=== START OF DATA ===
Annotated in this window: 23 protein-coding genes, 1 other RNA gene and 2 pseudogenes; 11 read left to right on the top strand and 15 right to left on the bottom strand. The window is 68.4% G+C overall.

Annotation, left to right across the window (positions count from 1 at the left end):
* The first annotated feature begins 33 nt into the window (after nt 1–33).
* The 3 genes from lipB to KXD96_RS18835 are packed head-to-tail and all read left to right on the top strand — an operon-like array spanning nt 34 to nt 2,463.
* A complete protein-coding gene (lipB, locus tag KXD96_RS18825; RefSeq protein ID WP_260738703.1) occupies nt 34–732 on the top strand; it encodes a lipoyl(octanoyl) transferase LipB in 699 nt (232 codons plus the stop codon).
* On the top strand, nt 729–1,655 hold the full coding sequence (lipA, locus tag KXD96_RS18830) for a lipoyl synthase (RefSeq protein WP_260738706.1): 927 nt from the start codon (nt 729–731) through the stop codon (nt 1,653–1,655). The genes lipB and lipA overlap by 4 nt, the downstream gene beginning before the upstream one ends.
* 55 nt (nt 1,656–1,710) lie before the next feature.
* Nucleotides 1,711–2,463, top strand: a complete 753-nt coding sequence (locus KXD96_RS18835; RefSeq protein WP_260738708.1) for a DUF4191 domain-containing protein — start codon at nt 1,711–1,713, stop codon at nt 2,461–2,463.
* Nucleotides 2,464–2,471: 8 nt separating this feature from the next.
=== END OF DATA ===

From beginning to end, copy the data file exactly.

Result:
Annotated in this window: 23 protein-coding genes, 1 other RNA gene and 2 pseudogenes; 11 read left to right on the top strand and 15 right to left on the bottom strand. The window is 68.4% G+C overall.

Annotation, left to right across the window (positions count from 1 at the left end):
* The first annotated feature begins 33 nt into the window (after nt 1–33).
* The 3 genes from lipB to KXD96_RS18835 are packed head-to-tail and all read left to right on the top strand — an operon-like array spanning nt 34 to nt 2,463.
* A complete protein-coding gene (lipB, locus tag KXD96_RS18825; RefSeq protein ID WP_260738703.1) occupies nt 34–732 on the top strand; it encodes a lipoyl(octanoyl) transferase LipB in 699 nt (232 codons plus the stop codon).
* On the top strand, nt 729–1,655 hold the full coding sequence (lipA, locus tag KXD96_RS18830) for a lipoyl synthase (RefSeq protein WP_260738706.1): 927 nt from the start codon (nt 729–731) through the stop codon (nt 1,653–1,655). The genes lipB and lipA overlap by 4 nt, the downstream gene beginning before the upstream one ends.
* 55 nt (nt 1,656–1,710) lie before the next feature.
* Nucleotides 1,711–2,463, top strand: a complete 753-nt coding sequence (locus KXD96_RS18835; RefSeq protein WP_260738708.1) for a DUF4191 domain-containing protein — start codon at nt 1,711–1,713, stop codon at nt 2,461–2,463.
* Nucleotides 2,464–2,471: 8 nt separating this feature from the next.